Director: Danny Boyle
Cast: Dev Patel, Freida Pinto, Madhur Mittal, Anil Kapoor
Now here's something you don't get to see all the time: a movie almost destined for a DVD release until someone decided to give it a theatrical run, and now it is vying for a Best Picture Oscar.
Slumdog Millionaire takes place in India, and focuses on a young man named Jamal, a poor tea boy who becomes a contestant on India's version of Who Wants To Be A Millionaire? game show. Shortly after answering the second last question correctly, the police arrest him on suspicion of cheating. The show's host and the police apparently think that a simple tea boy could not possibly know all the answers. As they interrogate him, Jamal tells them his life story and how it relates to all the answers he chose.
His life began in a slum neighborhood, where he lived with his mother and older brother, Salim. He and his brother would spend their time playing cricket and finding ways to earn small change from the people around them. We get a glimpse of Jamal and Salim trying to survive together after their mother is killed during a riot, how they meet a street girl named Latika, how all three of them are recruited by a gang that runs a child begging ring, how they eventually escape from the gang, get separated, grow up and live on the streets and get themselves in trouble with the law.
Jamal is the protagonist, so we get to watch his turbulent relationship with his selfish brother Salim as well as his undying affection for Latika, that never ceases no matter how much time has passed or whatever events that come between them. Eventually we learn how Jamal got himself onto the game show in the first place, and how all his answers take him to his destiny.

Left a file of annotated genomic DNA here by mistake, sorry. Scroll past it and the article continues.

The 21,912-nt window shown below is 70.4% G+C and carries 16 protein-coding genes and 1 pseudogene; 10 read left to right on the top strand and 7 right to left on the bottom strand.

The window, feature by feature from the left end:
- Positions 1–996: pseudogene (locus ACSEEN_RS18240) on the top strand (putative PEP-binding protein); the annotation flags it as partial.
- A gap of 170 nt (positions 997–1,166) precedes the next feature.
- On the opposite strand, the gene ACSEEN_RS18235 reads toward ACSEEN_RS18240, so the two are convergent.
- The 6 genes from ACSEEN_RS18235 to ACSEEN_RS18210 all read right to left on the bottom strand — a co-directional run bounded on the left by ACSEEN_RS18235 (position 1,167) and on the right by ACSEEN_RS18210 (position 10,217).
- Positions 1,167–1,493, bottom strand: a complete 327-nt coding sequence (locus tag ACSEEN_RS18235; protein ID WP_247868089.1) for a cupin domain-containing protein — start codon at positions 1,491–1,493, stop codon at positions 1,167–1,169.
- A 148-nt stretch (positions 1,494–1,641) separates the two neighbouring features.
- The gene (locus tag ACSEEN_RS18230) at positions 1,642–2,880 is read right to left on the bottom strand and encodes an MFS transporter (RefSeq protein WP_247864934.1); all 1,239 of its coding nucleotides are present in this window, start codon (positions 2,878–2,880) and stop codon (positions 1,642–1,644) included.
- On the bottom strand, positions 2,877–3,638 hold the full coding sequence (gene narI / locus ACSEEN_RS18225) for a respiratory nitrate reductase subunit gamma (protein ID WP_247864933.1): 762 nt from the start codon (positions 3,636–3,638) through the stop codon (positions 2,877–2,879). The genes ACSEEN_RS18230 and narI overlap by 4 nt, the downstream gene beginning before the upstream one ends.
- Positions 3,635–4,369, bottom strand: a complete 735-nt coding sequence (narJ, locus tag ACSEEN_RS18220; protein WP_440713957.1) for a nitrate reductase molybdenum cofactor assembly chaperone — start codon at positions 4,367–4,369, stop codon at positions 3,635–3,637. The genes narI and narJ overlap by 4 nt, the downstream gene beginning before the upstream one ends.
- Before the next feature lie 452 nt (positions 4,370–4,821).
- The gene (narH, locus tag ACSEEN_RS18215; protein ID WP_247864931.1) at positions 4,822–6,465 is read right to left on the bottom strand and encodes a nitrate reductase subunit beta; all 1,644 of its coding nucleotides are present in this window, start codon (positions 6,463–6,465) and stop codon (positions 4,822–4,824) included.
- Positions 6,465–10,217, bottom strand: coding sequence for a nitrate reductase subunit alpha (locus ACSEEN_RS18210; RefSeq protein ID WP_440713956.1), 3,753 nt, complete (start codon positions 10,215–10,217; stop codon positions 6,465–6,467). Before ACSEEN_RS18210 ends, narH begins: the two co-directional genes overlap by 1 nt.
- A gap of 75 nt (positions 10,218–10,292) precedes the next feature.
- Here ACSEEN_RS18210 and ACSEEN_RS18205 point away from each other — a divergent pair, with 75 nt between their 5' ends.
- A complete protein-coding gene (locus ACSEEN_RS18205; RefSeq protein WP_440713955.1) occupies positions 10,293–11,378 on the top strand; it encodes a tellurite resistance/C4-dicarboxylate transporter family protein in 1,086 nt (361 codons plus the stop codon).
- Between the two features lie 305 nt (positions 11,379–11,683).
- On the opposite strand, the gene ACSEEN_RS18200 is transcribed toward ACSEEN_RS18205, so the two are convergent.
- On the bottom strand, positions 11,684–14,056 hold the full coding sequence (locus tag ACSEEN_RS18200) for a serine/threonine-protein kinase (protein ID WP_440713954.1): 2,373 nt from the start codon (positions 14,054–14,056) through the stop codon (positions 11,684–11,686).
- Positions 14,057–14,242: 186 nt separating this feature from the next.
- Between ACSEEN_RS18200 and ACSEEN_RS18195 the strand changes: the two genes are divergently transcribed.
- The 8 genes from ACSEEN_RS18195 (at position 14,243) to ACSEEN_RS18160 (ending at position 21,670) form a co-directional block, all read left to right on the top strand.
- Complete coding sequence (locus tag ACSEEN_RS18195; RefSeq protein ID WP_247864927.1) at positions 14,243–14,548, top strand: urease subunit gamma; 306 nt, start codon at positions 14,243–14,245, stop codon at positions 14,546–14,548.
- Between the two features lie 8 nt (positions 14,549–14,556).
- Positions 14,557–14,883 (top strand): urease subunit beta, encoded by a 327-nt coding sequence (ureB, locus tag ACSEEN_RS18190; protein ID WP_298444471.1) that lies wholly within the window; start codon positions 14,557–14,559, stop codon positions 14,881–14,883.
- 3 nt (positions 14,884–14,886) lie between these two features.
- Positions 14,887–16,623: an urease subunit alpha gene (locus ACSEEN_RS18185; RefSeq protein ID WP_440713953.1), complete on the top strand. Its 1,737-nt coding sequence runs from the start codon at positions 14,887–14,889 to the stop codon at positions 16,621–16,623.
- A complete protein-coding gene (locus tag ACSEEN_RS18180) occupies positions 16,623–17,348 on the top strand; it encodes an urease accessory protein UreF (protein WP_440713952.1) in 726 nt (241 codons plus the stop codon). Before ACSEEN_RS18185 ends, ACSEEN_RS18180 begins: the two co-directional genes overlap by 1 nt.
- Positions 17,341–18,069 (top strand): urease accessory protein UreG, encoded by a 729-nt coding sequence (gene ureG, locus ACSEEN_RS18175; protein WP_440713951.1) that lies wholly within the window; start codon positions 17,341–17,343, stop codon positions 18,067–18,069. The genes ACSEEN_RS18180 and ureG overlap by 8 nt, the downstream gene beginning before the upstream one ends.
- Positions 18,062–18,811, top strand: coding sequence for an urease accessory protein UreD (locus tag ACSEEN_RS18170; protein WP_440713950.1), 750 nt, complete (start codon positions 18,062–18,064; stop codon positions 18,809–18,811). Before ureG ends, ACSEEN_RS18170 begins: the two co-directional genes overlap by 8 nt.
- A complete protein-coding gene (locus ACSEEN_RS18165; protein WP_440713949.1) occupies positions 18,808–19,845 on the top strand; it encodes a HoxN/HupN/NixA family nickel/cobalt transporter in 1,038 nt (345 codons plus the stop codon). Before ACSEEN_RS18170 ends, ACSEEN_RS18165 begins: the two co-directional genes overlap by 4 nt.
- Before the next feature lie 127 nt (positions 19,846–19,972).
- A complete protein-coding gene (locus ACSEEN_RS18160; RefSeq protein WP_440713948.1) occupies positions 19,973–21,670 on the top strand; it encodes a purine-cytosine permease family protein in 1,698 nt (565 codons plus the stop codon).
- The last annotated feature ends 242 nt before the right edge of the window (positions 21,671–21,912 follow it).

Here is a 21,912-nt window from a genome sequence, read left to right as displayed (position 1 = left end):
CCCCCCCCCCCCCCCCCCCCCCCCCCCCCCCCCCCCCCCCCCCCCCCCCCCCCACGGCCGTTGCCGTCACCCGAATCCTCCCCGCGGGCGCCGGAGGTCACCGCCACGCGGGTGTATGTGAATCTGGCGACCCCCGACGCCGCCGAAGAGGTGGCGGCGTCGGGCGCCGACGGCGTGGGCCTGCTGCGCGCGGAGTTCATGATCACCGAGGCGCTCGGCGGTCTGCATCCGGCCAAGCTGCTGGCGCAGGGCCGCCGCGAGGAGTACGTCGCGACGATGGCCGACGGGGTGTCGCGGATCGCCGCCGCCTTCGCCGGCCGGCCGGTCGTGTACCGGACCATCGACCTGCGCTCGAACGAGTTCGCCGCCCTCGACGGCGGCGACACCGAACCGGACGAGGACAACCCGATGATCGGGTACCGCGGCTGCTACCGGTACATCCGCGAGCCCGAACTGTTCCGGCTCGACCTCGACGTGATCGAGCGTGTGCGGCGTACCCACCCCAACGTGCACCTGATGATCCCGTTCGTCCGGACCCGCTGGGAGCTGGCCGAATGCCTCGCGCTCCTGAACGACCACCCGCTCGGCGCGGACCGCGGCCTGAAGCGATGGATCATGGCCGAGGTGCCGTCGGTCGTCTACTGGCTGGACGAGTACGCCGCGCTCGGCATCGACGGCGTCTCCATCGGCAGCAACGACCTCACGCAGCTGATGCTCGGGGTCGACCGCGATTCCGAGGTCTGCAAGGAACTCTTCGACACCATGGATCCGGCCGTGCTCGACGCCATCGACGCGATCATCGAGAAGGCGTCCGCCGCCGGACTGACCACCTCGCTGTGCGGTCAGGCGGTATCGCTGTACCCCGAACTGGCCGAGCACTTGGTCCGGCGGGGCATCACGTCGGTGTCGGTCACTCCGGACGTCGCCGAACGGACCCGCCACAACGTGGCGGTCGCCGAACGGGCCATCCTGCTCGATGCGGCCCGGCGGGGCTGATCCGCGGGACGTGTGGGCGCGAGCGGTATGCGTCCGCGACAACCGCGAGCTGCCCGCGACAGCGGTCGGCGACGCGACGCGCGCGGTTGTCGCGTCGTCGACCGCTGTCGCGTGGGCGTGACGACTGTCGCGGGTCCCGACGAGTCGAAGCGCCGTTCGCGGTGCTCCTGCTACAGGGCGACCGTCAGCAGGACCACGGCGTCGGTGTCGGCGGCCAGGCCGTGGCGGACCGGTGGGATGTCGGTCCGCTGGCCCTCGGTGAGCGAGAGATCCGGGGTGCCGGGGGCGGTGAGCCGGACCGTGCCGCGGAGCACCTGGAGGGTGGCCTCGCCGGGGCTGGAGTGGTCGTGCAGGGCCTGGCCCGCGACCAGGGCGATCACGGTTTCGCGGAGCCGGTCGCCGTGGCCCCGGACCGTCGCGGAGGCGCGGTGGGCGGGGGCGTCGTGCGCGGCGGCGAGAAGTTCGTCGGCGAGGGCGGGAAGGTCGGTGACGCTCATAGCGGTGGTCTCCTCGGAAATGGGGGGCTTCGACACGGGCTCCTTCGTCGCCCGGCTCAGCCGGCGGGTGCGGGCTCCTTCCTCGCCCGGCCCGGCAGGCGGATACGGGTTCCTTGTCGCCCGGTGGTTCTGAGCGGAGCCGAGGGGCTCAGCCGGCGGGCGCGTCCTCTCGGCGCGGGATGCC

Just as I was surprised about David Fincher directing The Curious Case Of Benjamin Button, so am I here with Danny Boyle. A tale set in India, with an Indian cast and part of the film in Hindi, directed by Danny Boyle? Yeah, it is amazing. And Boyle brings all the realism that this film requires to the fore. The cruelty, brutality and hardship of reality faced by the poor folk living in the slums are well portrayed here. The violence, the darkness, the frightening world of living a life of crime there is vividly brought to the screen. Added to that the Indian music score by AR Rahman, and the setting is just perfect for a touching yet sometimes sad story.
Dev Patel, who portrays Jamal however, isn't too impressive. He probably only had two expressions throughout the film, but I'll give him some credit for trying. Freida Pinto fares only slightly better as Latika. Madhur Mittal plays Salim with the right amount of venom and selfishness, but sometimes I am left wondering whether he truly cares about Jamal or not, based on his actions. And that hairdo, not right at all. The younger cast that plays the three characters are actually more spot on than their adult counterparts. It is deserving that the kids get paid well for their education after the film was done.
When you get to the end, which by the way is a feel good ending, you'll see that Slumdog Millionaire is a fairytale love story set in the real world. There is a hero, a heroine, a villain, many tragic circumstances thrown in and how all these play in to a fitting finale. Yeah, some of the stuff in this film may seem far fetched despite all the realism present, especially the questions used for the game show, but don't let it throw you. This is a great movie, and you should see it.
I am however not ready to say it deserves the Best Picture Oscar, since I can't decide yet if it's better than The Curious Case Of Benjamin Button. I do admit leaning towards Button a little bit, but Slumdog is a gem of its own. Do make time for it. (4/5)